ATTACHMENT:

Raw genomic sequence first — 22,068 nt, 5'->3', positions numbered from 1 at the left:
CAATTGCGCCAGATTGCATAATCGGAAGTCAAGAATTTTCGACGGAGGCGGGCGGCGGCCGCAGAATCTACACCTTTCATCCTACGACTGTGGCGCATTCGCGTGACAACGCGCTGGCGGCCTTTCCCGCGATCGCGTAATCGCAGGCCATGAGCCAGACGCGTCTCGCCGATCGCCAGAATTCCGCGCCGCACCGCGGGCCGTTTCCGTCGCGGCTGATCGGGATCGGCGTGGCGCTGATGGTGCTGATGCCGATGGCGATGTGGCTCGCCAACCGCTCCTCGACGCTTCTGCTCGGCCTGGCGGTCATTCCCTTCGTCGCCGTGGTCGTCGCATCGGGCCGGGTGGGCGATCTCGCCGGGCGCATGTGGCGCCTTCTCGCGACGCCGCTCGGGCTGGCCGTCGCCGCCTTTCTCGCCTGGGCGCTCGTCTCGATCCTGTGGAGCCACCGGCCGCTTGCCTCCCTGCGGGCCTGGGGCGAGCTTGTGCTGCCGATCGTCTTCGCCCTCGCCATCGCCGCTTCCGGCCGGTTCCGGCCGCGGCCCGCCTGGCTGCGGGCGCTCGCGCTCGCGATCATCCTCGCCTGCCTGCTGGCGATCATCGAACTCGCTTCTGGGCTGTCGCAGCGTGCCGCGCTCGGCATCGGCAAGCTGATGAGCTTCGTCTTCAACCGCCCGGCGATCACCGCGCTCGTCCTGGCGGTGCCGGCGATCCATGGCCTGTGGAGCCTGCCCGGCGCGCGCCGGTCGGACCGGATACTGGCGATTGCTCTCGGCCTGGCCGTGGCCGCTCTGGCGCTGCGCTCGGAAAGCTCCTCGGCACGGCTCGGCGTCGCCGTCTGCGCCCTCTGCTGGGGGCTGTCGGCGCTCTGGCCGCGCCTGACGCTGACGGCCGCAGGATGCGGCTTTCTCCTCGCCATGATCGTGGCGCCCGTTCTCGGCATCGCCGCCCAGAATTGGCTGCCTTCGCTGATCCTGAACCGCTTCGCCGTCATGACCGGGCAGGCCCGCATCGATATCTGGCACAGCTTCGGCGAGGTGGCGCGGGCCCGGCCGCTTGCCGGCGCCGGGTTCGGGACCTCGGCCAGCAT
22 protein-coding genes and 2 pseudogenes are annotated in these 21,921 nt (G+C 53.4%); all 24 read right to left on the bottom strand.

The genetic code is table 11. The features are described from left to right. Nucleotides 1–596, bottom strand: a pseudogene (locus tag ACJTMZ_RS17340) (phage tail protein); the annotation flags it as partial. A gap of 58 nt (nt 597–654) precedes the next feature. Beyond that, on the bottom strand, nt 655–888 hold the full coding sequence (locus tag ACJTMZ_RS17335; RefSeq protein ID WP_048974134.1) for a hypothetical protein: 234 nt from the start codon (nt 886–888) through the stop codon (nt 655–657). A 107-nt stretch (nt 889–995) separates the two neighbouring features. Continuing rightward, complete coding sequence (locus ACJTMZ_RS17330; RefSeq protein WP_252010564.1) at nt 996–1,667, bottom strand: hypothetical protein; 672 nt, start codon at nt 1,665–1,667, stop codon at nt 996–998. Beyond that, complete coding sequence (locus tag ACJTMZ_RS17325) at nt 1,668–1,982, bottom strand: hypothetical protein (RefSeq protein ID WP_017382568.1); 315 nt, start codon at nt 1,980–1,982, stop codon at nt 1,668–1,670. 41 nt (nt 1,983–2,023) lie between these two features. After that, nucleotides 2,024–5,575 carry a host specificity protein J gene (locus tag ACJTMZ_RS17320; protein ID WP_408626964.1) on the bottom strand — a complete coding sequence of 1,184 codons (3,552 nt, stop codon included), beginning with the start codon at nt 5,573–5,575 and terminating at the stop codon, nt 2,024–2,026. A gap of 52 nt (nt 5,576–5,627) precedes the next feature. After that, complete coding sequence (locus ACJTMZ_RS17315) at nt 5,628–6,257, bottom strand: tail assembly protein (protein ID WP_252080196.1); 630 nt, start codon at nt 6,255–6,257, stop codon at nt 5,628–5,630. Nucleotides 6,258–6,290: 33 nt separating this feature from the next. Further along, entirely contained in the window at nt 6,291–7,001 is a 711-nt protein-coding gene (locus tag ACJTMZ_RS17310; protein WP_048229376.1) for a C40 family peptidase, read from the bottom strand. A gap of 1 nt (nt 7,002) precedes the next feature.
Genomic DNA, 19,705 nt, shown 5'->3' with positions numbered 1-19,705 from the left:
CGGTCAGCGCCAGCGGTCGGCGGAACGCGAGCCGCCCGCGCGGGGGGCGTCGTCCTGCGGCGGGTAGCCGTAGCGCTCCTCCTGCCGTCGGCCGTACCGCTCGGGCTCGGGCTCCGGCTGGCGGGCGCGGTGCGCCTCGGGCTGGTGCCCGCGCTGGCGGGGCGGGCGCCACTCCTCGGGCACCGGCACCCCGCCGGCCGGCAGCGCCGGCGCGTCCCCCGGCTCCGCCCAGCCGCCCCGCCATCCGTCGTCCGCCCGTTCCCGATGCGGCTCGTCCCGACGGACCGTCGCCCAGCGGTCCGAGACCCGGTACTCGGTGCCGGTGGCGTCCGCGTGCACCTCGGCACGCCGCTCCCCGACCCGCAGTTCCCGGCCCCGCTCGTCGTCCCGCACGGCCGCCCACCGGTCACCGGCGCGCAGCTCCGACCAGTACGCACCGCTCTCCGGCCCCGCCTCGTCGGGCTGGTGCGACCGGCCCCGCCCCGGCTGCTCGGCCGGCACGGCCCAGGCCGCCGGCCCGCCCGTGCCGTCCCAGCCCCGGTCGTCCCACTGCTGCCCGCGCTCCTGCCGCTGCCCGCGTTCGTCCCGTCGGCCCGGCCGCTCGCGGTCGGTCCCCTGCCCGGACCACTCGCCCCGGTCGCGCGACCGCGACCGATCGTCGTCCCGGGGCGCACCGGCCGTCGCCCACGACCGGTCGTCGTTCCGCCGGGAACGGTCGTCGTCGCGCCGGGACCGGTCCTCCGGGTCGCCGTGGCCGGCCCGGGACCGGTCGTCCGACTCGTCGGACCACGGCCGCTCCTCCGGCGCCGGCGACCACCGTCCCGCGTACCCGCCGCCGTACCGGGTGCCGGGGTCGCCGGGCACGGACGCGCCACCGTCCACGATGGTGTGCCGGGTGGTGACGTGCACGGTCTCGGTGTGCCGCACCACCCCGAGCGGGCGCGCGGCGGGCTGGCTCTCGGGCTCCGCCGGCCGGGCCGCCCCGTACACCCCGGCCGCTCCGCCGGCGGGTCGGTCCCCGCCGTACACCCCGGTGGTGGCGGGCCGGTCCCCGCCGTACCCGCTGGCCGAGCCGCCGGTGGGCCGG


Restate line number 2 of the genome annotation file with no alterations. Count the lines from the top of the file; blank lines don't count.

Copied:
CAATTGCGCCAGATTGCATAATCGGAAGTCAAGAATTTTCGACGGAGGCGGGCGGCGGCCGCAGAATCTACACCTTTCATCCTACGACTGTGGCGCATTCGCGTGACAACGCGCTGGCGGCCTTTCCCGCGATCGCGTAATCGCAGGCCATGAGCCAGACGCGTCTCGCCGATCGCCAGAATTCCGCGCCGCACCGCGGGCCGTTTCCGTCGCGGCTGATCGGGATCGGCGTGGCGCTGATGGTGCTGATGCCGATGGCGATGTGGCTCGCCAACCGCTCCTCGACGCTTCTGCTCGGCCTGGCGGTCATTCCCTTCGTCGCCGTGGTCGTCGCATCGGGCCGGGTGGGCGATCTCGCCGGGCGCATGTGGCGCCTTCTCGCGACGCCGCTCGGGCTGGCCGTCGCCGCCTTTCTCGCCTGGGCGCTCGTCTCGATCCTGTGGAGCCACCGGCCGCTTGCCTCCCTGCGGGCCTGGGGCGAGCTTGTGCTGCCGATCGTCTTCGCCCTCGCCATCGCCGCTTCCGGCCGGTTCCGGCCGCGGCCCGCCTGGCTGCGGGCGCTCGCGCTCGCGATCATCCTCGCCTGCCTGCTGGCGATCATCGAACTCGCTTCTGGGCTGTCGCAGCGTGCCGCGCTCGGCATCGGCAAGCTGATGAGCTTCGTCTTCAACCGCCCGGCGATCACCGCGCTCGTCCTGGCGGTGCCGGCGATCCATGGCCTGTGGAGCCTGCCCGGCGCGCGCCGGTCGGACCGGATACTGGCGATTGCTCTCGGCCTGGCCGTGGCCGCTCTGGCGCTGCGCTCGGAAAGCTCCTCGGCACGGCTCGGCGTCGCCGTCTGCGCCCTCTGCTGGGGGCTGTCGGCGCTCTGGCCGCGCCTGACGCTGACGGCCGCAGGATGCGGCTTTCTCCTCGCCATGATCGTGGCGCCCGTTCTCGGCATCGCCGCCCAGAATTGGCTGCCTTCGCTGATCCTGAACCGCTTCGCCGTCATGACCGGGCAGGCCCGCATCGATATCTGGCACAGCTTCGGCGAGGTGGCGCGGGCCCGGCCGCTTGCCGGCGCCGGGTTCGGGACCTCGGCCAGCAT